We have recently witnessed a marked sea change in terms of inbound investment into Africa and investment in the traditional extraction industries is now booming across large areas of the continent in tandem with huge growth in other sectors; notably telecoms, technology, infrastructure, construction, and consumer goods. Many Japanese companies are coming to realise the potential of investing in this market.

Recent Japanese TMT investment in Africa

"Together with Africa, Japan will Prosper, Together with Japan, Africa will Thrive." These were the recent words of Prime Minister Shinzo Abe on 1 June 2013 at the opening of the fifth Tokyo International Conference on African Development ("TICAD"). At the conference, $32 billion of investment over the next five years to Africa was also announced.

Real steps are also being taken to facilitate this investment. For example, earlier this month Mozambique and Japan signed a bilateral agreement, the first investment agreement of its kind that Japan has signed with a sub-Saharan African country in order to liberalise, promote and protect Japanese investments into Mozambique. The announcement also coincides with 2013 marking the 50th anniversary of the African Union.

It is worth noting that Japan's level of investment into Africa is still low compared to China, and put into context is around 10% of that of China in recent years. However there are still some clear examples of large-scale investments by Japanese TMT companies in Africa. For example, in July 2010, NTT bought the South African IT firm Dimension Data in a $3 billion deal, which remains the largest investment by a Japanese TMT company in sub-Saharan Africa. In the technology space, it also appears that big names such as Hitachi, Panasonic and Sony are all looking to expand their presence across Africa.

One of the key issues for Japanese companies is the ability to integrate an African business into their organization. As part of this process, Japanese companies are tailoring their suite of services to ensure they are well-integrated and equipped to do business in Africa’s predominant languages including French, Portuguese, English and Arabic.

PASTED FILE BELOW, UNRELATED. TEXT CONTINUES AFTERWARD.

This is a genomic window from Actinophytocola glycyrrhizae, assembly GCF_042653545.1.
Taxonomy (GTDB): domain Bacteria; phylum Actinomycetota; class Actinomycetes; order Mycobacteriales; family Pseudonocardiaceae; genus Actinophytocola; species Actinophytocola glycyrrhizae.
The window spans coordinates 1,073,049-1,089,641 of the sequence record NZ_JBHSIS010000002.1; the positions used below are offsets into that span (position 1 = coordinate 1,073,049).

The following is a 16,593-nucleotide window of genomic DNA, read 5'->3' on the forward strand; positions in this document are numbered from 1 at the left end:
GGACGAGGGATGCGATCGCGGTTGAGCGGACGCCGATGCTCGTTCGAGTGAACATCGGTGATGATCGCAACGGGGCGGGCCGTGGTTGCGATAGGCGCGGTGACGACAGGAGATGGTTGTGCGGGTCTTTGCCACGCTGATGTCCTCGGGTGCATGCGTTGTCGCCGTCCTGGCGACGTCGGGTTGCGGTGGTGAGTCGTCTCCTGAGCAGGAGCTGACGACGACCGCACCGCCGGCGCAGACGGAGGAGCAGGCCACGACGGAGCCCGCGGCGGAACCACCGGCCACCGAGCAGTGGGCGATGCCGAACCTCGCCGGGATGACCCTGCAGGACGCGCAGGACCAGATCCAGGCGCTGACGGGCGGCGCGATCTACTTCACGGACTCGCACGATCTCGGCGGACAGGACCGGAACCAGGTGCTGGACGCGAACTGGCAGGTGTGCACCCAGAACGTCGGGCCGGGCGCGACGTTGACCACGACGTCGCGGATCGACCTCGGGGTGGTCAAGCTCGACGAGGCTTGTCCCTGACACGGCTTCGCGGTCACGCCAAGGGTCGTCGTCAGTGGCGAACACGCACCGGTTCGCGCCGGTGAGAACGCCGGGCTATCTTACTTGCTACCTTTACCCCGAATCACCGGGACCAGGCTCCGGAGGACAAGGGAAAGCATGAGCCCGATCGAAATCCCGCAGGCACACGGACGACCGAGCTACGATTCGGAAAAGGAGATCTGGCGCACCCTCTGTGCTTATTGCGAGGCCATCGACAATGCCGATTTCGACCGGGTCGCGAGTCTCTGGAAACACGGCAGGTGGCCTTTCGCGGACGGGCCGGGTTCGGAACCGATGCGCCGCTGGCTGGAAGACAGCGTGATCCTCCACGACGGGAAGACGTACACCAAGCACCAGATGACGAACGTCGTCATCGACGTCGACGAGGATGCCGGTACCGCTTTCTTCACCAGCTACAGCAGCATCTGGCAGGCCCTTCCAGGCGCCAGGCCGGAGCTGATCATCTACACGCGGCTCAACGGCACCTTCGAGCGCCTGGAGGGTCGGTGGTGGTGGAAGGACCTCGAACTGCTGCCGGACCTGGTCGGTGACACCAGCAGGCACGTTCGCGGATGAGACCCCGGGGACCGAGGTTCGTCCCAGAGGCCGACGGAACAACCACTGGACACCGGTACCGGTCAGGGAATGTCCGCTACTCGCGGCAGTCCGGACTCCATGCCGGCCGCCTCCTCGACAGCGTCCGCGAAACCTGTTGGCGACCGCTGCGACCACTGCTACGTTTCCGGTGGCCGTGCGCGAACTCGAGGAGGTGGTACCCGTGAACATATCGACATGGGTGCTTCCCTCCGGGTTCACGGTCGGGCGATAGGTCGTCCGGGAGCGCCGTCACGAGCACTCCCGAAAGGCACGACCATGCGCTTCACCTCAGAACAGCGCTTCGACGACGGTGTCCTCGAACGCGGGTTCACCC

Africa: A legal and cultural overview

In terms of a brief overview of the continent, Africa comprises 54 countries and is predicted to have over 1.5 billion inhabitants by 2035 (comprising 20% of the world population). In recent years, sub-Saharan Africa has also been experiencing steady economic growth of around 5-6% in GDP, which has led to a growing middle class and increasing urbanisation.

In relation to long-term profitable projects in Africa, Japanese companies should always consider the following:

  • to exploit Africa's huge potential, businesses must deploy perseverance, perfectionism, partnership and pragmatism; and
  • to drive projects forward, companies must note the common themes of corporate social responsibility – integrating people and environmental concerns with profit-making objectives, including in interactions with stakeholders and partners.

General M&A issues for Japanese TMT companies looking to invest

Local law and regulatory considerations

There are various issues that Japanese IT and telecoms companies will need to address in relation to M&A transactions in Africa. There is a need to pay close attention to local laws, particularly in the realm of tax, employment, land and security, as local law may apply in these spheres notwithstanding the choice of law elected in the contract.

Critically, local law will apply to any local company which is incorporated or acquired by a foreign investor. Ultimately, this is important when setting up local companies, conducting local due diligence, drafting local transfer documentation and local legal opinions. State entities and government organs are also likely to play a significant part in any deal and this will require careful attention and understanding of these bodies, in particular identifying the underlying motivations of individual ministries/regulatory bodies.

In terms of local regulatory issues, there will be a wider range of factors to consider, at an early stage, including merger control regimes, foreign direct investment regimes, foreign exchange control, and local licence requirements. Having contacts on the ground with government and regulators are particularly important. Caution should however always be exercised when dealing with local authorities, including information flows and anti-corruption considerations.

Since the deal is less likely to be an outright acquisition (due usually to the requirement for a local (State) partner), and/or the structuring may be complex, this means that the use of simple documentation is key.

Other key considerations on any M&A deal

With the state often taking a close interest in the deal, there are also a range of political risks which should be considered when drafting M&A documentation, including:

  • change of law or arbitrary application of the law;
  • direct or indirect expropriation;
  • renegotiation risk;
  • force majeure events such as natural disasters or war/civil unrest/terrorism; and
  • ensuring bilateral investment treaty protection

In terms of financing, it is often legally impossible in Africa to take a comprehensive security package and so it is necessary to assess what is possible by reference to market practice for international financings in the relevant country. It will often be necessary to think creatively, for example, giving consideration to whether equivalent forms of security are available, and/or what the true implications are of not obtaining necessary consents.

Finally the possibility of disputes and mitigation of that risk needs to be contemplated from the outset, with considerations on choice of arbitration forum and ability to enforce any decisions (such as under the New York convention) paramount.